Eating Cheap on the Road

I’m a road trip veteran. After just recently completing 34 States, Washington DC and 4 Provinces of Canada in 45 days, I learned quite a bit about balancing meals and travel. So when Frugal Foodie blogger Beth Davies was looking for road trip meal advice for her column “Eating Healthy on the Road For Less,” I was glad to oblige. Here is the actual email I sent her:

Dear Beth,

Having just returned from our second 45 day road trip in less than three years, our “eat-on-the-cheap” philosophies are still fresh in mind.

#1 – Take advantage of the free “continental breakfast” hotels put out each morning. Skip the Starbucks and help yourself to the free coffee. Bring your insulated travel mugs and fill them up on your way out. If there’s a water cooler, refill your water bottles, too. Grab a piece of fruit per person and a yogurt as well. Even if you don’t eat them there, stash them in your cooler and they make quick, healthy snacks later. Just don’t forget the spoons!

#2 – This tip is handy especially if you’re traveling with a pet, since hotels do not allow pets to remain unattended in rooms. Eat dinner in your room. Most hotels now offer microwaves and refrigerators in room – and those that don’t usually have a breakfast area where you can use the microwave. Quite often we’d make turkey sandwiches from cold cuts in the cooler and heat up a cup of soup to go with them. Even if you pick up take-out sandwiches, that’s still cheaper than a sit-down meal, and after a long day of traveling, you don’t have to get to the hotel just to clean up and go back out again.

#3 – Eat lunch out. Lunch menus are always less expensive than dinner menus, and finding a neat “mom & pop” cafe in the Ozarks will give you a great taste of not only the cuisine, but the local color.

#4 – Whenever we travel, we always ask the locals where they would go for lunch.

#5 – Bolthouse Farms Smoothies – these all natural, healthy drinks are great for the cooler. There’s a flavor for every taste, from mango to mocha. I always carry a C-Boost Immunity Support since it’s easy to get run-down while on the road; and I carry a Mocha Cappuccino Perfectly Protein which is great to satisfy sweet cravings and hunger pangs. I especially love these two smoothies because they are gluten-free, soy-free and great for people with food sensitivities and allergies.

#6 – Other foods good for road trips: String cheese, cracker/cheese sandwich packs, corn tortilla chips, cashews, trail mix, fun-size Snickers, apples, clementines (easy to peel), yogurt cups, pudding cups, and baby carrots.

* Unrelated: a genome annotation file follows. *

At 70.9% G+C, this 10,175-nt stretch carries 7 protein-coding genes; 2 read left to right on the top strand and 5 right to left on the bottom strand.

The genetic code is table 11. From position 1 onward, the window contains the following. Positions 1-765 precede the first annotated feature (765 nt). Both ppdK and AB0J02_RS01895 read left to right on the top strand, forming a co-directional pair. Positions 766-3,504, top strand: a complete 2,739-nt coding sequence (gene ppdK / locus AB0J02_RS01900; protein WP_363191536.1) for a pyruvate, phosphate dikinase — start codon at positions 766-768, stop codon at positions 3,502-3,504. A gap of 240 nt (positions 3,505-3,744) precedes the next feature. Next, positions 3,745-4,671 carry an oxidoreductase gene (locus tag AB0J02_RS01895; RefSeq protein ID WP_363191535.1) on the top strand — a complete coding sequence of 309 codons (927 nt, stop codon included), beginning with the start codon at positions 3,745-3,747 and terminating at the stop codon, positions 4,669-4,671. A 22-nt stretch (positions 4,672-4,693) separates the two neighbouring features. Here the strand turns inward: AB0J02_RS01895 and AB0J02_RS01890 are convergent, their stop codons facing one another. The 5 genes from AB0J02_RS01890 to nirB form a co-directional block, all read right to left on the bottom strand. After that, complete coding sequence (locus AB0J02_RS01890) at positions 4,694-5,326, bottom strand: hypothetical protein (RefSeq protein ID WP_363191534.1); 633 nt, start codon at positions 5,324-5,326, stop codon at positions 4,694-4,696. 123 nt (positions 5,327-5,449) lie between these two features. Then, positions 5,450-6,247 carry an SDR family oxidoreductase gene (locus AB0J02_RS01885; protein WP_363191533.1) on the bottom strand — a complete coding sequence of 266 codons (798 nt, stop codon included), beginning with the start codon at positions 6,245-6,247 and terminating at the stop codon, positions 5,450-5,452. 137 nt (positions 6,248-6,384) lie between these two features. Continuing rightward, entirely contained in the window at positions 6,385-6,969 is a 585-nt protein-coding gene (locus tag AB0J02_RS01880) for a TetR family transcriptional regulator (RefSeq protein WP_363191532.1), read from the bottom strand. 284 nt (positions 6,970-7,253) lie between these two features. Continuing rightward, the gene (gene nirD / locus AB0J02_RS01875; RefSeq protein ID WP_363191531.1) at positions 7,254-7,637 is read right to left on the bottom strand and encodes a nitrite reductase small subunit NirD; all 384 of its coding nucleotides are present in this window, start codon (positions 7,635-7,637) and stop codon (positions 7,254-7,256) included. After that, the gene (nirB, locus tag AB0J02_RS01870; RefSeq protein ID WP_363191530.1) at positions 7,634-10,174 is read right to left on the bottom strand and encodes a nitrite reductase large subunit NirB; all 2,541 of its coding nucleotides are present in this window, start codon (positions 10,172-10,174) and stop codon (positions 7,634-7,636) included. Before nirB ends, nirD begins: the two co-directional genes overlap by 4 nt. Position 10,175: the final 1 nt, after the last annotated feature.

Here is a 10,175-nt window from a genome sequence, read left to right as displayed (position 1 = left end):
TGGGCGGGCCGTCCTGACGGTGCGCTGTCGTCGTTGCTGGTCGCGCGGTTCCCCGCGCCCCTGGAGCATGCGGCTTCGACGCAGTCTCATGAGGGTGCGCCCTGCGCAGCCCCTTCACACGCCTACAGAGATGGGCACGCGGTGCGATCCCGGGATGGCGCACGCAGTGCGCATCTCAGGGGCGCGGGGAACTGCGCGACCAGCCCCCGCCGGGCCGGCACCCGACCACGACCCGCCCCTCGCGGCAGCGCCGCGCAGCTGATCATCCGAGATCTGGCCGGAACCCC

Please let me know if you have any other questions. I hope you find this information useful. Please credit me as Author K. S. Brooks.

Thank you and best of luck with your story!

You’ll notice in item #1 I suggest people “take advantage” of the breakfast buffet. What I find hilarious is that what ended up being published in Beth’s article makes me sound like a vagabond going from hotel to hotel looking for continental breakfasts – “Raid the hotel breakfast bar: Action- adventure author and avid road-tripper K.S. Brooks looks for hotels with a free continental breakfast and also uses the fare for snacks later.”

Frankly I prefer the hot breakfast bars which have bacon and eggs and hash browns. Isn’t it nice to start off the day with a good hot meal in your happy belly? The best one I can recall from my recent trip was the Comfort Inn and Suites in Moab, Utah. I never forget a good breakfast bar. By the way, almost all hotels have some kind of free breakfast bar now, whether it’s just hot beverages, or coffee and muffins.

That’s all for now. I hear the Holiday Inn in Spokane is having its nightly customer-appreciation cocktail hour and I need to get going so I don’t miss the free pigs in a blanket and punch.

P.S. You can read Beth’s article here:

About ksbrooks

K.S. Brooks is an award-winning writer and photographer, author of more than thirty titles, and administrator of the multi-national, multi-author, award-winning site Indies Unlimited. Brooks’ feature articles, poetry, and photography have appeared in magazines, newspapers, books, and other publications both in the U.S. and abroad. For more about K.S. Brooks, visit
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